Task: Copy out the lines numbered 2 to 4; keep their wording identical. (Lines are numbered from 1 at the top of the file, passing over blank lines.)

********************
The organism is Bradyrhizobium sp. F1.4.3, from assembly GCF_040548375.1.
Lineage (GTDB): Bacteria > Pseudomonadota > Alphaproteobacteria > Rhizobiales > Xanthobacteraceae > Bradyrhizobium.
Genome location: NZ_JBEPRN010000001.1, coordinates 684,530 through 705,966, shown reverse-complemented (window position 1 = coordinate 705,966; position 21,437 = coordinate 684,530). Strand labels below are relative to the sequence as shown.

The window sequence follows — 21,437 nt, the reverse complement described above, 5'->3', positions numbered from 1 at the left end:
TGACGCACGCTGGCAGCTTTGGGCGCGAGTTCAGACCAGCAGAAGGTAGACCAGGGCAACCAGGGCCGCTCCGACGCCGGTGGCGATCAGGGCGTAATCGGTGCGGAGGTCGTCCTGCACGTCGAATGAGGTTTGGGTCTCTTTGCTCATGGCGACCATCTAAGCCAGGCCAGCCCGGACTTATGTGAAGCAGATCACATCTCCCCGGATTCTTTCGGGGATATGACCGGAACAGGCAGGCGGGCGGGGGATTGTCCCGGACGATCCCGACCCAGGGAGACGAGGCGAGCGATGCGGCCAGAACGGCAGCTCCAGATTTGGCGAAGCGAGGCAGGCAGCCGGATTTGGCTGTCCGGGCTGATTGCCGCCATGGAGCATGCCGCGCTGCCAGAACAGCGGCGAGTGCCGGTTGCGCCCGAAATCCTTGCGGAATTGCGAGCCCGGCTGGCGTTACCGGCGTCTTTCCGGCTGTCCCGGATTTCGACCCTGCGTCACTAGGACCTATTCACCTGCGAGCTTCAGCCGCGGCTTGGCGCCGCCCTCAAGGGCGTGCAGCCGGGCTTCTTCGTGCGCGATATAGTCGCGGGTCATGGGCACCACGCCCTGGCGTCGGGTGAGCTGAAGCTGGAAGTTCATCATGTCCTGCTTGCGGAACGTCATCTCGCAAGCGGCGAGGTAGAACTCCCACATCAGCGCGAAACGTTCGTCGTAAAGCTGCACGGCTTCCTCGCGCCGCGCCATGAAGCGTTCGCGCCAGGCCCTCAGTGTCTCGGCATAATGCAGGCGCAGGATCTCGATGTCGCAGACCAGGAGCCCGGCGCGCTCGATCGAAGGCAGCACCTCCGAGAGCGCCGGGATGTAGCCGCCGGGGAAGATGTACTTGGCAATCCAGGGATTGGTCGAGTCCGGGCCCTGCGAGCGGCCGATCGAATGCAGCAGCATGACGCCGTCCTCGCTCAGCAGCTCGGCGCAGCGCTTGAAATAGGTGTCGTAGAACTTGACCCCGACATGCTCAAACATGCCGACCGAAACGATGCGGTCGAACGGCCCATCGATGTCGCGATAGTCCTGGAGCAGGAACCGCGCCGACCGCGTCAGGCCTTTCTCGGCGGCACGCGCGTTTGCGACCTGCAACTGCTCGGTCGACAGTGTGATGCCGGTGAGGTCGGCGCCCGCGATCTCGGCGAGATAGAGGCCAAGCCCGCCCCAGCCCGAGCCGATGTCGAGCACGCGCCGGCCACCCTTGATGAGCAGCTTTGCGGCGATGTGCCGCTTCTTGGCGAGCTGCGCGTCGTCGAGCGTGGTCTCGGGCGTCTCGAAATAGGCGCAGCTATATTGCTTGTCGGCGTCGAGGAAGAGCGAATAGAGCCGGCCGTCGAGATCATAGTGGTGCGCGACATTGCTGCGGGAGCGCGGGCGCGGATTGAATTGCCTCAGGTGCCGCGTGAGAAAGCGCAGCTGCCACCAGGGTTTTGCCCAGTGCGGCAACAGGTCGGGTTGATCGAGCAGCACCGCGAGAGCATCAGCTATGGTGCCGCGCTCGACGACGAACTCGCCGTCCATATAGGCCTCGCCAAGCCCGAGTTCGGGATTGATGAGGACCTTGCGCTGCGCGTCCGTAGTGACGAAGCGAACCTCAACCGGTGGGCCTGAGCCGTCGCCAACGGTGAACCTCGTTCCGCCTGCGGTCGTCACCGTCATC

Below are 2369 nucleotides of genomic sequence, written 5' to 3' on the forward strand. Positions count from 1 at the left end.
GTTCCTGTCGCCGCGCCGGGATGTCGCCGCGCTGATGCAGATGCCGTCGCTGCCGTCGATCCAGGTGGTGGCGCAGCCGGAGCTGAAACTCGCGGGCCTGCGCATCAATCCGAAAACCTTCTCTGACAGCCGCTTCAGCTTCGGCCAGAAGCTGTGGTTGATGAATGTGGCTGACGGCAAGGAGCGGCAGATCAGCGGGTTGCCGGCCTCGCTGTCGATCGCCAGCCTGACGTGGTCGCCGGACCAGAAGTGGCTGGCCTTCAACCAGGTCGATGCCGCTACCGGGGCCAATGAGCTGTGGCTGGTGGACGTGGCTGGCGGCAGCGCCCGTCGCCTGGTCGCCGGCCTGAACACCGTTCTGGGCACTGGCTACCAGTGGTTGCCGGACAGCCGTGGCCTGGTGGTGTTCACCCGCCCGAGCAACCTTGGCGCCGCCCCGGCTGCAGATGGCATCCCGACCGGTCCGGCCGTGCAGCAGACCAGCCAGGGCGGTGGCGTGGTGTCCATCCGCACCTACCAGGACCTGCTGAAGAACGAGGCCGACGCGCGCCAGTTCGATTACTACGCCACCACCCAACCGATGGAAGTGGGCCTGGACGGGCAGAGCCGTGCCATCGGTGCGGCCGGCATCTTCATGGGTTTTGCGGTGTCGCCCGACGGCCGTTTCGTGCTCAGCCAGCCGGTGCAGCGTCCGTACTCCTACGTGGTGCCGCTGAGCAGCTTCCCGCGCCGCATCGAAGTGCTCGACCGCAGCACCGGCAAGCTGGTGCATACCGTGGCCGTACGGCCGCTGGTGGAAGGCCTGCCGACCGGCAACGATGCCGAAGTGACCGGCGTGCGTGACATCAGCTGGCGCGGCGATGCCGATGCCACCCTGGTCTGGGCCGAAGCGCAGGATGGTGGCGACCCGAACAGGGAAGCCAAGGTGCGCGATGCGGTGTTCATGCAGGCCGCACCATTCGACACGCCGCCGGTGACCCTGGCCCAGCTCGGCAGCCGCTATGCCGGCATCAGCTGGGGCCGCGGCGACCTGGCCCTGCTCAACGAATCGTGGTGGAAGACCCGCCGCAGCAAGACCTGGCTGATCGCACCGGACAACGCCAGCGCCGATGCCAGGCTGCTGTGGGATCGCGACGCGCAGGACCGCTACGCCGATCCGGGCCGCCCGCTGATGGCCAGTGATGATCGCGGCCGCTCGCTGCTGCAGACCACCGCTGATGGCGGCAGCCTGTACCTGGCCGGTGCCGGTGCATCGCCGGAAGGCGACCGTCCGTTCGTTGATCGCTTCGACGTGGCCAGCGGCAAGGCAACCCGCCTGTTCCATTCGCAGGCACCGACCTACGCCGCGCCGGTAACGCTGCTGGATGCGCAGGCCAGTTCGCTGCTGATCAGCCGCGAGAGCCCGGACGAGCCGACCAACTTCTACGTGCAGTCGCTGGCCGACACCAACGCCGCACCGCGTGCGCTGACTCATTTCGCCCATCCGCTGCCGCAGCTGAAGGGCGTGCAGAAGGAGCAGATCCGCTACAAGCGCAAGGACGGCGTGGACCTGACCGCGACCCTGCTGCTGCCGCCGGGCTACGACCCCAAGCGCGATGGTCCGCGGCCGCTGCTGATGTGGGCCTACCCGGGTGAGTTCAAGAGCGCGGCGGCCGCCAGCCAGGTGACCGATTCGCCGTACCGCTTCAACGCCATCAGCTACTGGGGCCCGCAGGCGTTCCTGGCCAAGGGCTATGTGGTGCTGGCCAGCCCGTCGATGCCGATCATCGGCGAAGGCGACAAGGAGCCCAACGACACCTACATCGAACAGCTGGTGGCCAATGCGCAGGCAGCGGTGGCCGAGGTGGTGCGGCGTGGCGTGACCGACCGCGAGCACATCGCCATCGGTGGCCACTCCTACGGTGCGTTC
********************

Lineage (GTDB): Bacteria > Pseudomonadota > Alphaproteobacteria > Rhizobiales > Xanthobacteraceae > Bradyrhizobium.
Genome location: NZ_JBEPRN010000001.1, coordinates 684,530 through 705,966, shown reverse-complemented (window position 1 = coordinate 705,966; position 21,437 = coordinate 684,530). Strand labels below are relative to the sequence as shown.

The window sequence follows — 21,437 nt, the reverse complement described above, 5'->3', positions numbered from 1 at the left end: